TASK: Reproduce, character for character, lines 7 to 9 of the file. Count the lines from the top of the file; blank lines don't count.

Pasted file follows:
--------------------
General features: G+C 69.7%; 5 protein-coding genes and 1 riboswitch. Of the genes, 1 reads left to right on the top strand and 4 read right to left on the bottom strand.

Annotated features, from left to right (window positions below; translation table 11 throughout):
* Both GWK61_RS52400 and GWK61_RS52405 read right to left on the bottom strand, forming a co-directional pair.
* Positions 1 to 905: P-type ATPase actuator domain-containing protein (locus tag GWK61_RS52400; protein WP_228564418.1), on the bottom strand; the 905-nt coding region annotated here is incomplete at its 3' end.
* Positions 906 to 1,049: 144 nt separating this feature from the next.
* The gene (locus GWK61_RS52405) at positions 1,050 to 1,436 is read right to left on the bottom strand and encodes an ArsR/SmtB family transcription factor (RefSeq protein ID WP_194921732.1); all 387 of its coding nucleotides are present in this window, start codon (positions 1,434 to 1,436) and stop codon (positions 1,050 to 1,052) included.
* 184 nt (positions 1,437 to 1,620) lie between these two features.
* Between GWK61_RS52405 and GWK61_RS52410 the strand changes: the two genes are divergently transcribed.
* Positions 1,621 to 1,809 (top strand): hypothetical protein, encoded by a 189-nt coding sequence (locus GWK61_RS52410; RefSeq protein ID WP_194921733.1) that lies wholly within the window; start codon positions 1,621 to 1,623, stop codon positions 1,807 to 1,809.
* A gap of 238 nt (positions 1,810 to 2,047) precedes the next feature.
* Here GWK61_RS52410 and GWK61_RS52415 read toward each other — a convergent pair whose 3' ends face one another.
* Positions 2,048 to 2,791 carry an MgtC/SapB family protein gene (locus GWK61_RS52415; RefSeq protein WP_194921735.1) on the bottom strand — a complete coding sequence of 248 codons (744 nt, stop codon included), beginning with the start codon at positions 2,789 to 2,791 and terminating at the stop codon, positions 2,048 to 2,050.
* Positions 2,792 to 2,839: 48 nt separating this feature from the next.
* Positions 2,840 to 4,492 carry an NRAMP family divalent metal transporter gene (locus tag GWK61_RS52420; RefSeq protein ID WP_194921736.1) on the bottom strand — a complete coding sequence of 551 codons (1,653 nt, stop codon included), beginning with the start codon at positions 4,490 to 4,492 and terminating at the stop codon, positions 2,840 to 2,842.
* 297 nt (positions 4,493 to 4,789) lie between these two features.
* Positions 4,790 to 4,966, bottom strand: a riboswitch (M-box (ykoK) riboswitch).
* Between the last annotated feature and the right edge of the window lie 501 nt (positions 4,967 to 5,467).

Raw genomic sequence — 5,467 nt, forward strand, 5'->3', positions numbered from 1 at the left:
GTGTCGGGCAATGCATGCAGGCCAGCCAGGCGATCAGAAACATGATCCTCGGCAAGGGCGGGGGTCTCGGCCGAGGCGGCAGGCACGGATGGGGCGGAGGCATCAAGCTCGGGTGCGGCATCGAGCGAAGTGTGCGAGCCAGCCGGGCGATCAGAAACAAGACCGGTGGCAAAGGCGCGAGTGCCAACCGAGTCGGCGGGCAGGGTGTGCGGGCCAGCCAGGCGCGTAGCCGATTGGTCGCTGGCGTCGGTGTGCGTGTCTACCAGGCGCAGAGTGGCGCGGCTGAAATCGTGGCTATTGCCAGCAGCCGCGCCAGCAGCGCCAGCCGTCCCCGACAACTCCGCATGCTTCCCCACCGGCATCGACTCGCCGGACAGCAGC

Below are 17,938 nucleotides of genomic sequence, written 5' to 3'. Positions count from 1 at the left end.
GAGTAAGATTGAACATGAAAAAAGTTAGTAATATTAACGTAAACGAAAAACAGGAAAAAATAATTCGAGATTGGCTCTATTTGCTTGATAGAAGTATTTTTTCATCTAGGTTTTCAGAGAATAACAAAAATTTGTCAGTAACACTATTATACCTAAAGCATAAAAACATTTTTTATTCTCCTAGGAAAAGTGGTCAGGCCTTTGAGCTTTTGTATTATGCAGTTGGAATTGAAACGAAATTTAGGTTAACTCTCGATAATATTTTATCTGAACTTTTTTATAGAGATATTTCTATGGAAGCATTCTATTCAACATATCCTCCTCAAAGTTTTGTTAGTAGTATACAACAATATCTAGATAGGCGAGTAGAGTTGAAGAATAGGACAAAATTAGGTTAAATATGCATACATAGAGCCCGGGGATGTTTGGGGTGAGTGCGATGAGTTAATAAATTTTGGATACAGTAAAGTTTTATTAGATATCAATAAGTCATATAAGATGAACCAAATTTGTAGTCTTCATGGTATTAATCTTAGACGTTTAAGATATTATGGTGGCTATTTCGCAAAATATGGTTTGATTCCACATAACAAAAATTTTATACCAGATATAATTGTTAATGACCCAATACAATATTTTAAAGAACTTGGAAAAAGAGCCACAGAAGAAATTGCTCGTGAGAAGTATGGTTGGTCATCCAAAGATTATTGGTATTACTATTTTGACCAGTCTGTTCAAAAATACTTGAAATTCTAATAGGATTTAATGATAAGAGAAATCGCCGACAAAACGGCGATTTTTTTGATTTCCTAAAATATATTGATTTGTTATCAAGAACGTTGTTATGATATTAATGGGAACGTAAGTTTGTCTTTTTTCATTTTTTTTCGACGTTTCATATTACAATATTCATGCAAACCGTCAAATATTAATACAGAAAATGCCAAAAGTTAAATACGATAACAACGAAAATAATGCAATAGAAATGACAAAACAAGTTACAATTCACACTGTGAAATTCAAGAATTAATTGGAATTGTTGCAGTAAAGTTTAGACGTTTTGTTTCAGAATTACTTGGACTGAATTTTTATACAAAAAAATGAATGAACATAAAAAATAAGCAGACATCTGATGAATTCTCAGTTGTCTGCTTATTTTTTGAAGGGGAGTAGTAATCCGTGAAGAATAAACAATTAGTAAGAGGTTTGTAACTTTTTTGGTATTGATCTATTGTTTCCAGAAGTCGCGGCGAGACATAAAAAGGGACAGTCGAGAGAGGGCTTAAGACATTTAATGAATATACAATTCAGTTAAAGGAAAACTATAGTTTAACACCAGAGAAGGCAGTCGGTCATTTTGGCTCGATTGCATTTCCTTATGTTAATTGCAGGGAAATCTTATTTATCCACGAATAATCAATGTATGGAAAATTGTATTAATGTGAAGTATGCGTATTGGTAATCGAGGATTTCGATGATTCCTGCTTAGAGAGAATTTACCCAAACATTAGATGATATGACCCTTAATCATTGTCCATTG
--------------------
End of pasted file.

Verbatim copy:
* 184 nt (positions 1,437 to 1,620) lie between these two features.
* Between GWK61_RS52405 and GWK61_RS52410 the strand changes: the two genes are divergently transcribed.
* Positions 1,621 to 1,809 (top strand): hypothetical protein, encoded by a 189-nt coding sequence (locus GWK61_RS52410; RefSeq protein ID WP_194921733.1) that lies wholly within the window; start codon positions 1,621 to 1,623, stop codon positions 1,807 to 1,809.